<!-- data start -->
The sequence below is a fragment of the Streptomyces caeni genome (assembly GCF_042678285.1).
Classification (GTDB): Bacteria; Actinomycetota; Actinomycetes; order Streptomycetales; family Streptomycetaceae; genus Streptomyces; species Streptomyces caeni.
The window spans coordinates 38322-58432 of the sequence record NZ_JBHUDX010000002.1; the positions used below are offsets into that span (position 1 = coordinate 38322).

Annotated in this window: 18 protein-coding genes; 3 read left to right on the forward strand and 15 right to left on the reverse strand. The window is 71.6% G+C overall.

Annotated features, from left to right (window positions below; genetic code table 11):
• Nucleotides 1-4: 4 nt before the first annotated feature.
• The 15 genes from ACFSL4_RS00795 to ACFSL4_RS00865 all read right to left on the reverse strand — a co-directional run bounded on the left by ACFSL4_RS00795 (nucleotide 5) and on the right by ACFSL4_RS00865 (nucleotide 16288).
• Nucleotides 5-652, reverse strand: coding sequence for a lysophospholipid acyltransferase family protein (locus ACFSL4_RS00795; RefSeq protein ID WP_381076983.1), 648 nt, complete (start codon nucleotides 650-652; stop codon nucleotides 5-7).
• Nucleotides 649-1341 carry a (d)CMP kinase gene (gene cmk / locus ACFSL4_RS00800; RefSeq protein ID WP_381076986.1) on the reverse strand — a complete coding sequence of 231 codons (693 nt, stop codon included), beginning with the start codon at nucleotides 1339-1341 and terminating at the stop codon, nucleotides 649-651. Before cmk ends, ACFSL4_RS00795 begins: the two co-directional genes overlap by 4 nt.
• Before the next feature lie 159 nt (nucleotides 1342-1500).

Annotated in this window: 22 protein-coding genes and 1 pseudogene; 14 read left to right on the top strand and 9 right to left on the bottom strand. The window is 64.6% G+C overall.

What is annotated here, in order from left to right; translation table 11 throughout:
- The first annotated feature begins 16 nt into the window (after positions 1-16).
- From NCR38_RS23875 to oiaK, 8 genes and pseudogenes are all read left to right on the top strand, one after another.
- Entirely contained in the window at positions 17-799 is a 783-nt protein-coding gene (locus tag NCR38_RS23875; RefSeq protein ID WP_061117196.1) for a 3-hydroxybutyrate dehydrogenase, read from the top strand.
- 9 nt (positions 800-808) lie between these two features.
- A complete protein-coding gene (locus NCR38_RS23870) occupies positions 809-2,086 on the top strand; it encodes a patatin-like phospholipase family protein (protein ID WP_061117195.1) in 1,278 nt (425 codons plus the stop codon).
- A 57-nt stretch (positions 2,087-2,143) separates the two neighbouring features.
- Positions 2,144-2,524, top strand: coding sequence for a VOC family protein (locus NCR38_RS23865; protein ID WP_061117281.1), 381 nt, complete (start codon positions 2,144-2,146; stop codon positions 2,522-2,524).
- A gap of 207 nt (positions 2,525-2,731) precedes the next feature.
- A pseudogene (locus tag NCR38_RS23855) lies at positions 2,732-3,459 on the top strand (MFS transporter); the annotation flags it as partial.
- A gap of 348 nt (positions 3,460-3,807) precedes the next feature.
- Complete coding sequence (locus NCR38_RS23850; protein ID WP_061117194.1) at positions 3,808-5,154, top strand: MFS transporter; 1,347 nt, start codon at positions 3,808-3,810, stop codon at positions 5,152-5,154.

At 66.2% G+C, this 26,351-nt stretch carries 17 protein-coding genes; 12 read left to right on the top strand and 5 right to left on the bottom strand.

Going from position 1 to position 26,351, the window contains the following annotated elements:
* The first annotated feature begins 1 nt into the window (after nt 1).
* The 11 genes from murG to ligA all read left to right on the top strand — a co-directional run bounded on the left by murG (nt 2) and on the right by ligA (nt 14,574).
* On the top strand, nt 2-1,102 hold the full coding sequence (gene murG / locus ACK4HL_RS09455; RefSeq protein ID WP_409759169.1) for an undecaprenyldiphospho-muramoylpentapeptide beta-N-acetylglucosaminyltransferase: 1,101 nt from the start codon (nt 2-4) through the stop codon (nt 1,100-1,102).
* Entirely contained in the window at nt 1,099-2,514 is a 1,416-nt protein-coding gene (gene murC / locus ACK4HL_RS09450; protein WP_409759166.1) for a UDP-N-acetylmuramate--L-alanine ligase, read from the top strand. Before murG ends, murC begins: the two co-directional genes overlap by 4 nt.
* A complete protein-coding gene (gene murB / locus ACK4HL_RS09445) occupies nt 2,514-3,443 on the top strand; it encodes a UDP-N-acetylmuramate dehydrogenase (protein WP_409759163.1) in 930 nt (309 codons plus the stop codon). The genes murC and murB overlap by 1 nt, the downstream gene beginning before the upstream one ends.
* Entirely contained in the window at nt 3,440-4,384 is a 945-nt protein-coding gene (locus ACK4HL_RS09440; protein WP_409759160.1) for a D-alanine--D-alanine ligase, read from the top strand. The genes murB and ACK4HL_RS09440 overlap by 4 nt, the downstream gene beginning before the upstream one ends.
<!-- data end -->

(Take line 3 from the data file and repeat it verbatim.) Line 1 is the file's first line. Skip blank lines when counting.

The window spans coordinates 38322-58432 of the sequence record NZ_JBHUDX010000002.1; the positions used below are offsets into that span (position 1 = coordinate 38322).